After sportlov I’m feeling much more confident with everyday routines at work. It’s time to focus on the special features of this new learning environment. As I’m a new teacher in another country using two foreign languages in addition to my own native language, it will still take some time to settle into this position. The motivation for being fluent in Swedish is now higher than ever because it would definitely make the work easier for me. To understand the students’ communication and their culture is one of the most important things in teacher’s work, if not the most important one. But what is the communication like in a bilingual school? How does it work to teach in two languages?

In a bilingual school, instead of one teaching language, there are two languages with academic status, which is why the lessons are usually given in both languages, more or less at the same time. The exceptions in our school are of course the Finnish and Swedish lessons where everything is in one language. The goal of this particular type of bilingual education is so-called additive bilingualism. Basically, it means that the aim is to improve two languages simultaneously and give the students good academic skills in both the major language (Swedish) and the teaching language (Finnish). Additive bilingualism is often applied in minority language schools, such as Finnish or Sámi schools in Sweden, to support the status of the national minorities.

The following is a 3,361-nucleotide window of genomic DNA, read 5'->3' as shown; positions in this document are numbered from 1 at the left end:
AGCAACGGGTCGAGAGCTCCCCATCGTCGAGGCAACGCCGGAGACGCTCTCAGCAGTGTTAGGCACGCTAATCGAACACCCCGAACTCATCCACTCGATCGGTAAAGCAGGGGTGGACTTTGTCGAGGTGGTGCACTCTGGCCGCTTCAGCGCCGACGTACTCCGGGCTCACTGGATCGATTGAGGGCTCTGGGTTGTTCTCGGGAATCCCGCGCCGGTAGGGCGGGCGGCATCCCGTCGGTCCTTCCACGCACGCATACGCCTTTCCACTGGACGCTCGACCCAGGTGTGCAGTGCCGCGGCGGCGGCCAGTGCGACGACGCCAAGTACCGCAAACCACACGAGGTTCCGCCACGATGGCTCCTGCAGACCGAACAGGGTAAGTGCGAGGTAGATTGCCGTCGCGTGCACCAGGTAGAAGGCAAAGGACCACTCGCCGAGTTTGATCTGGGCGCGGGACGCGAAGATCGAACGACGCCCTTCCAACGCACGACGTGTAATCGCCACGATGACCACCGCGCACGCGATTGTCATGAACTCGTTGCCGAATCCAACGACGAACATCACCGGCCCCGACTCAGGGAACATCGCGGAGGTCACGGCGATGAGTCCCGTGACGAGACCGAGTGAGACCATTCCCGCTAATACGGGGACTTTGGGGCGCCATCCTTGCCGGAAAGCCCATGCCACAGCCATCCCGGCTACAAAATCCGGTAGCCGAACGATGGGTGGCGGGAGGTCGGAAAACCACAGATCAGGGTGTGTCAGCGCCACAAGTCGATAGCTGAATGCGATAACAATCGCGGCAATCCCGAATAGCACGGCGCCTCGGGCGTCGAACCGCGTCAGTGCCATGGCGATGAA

But how to teach in two languages simultaneously? It is still a mystery to me how it is supposed to work fluently. At first, I thought it would be something like CLIL or language immersion where the goal is also to improve two languages. However, the difference to bilingual education is that the teaching language in these cases is not the students’ native language. For example in Finland, the language immersion programs (kielikylpyluokka) in Swedish are designed for children whose parents are Finnish speaking and who speak Finnish as their first language. The same with the CLIL programs in English – the students don’t speak English at home, but they learn it at school where it’s integrated into different topics. In these programs, the teacher can (in most cases) assume that the teaching language is new to all students. In bilingual schools, however, the students’ level in the two teaching languages varies. And what I’ve learned this far is that it varies a lot. Like most of the schools in Stockholm, also ours is multilingual/multicultural, not only Finnish and Swedish. Some students might even speak three languages at home in addition to the two spoken at school. Therefore, it can be very hard to define which language is the student’s “first language” (L1) and which one should be taught as the “second language” (L2). I’m getting a bit lost here with all the different concepts so let’s go back to practice.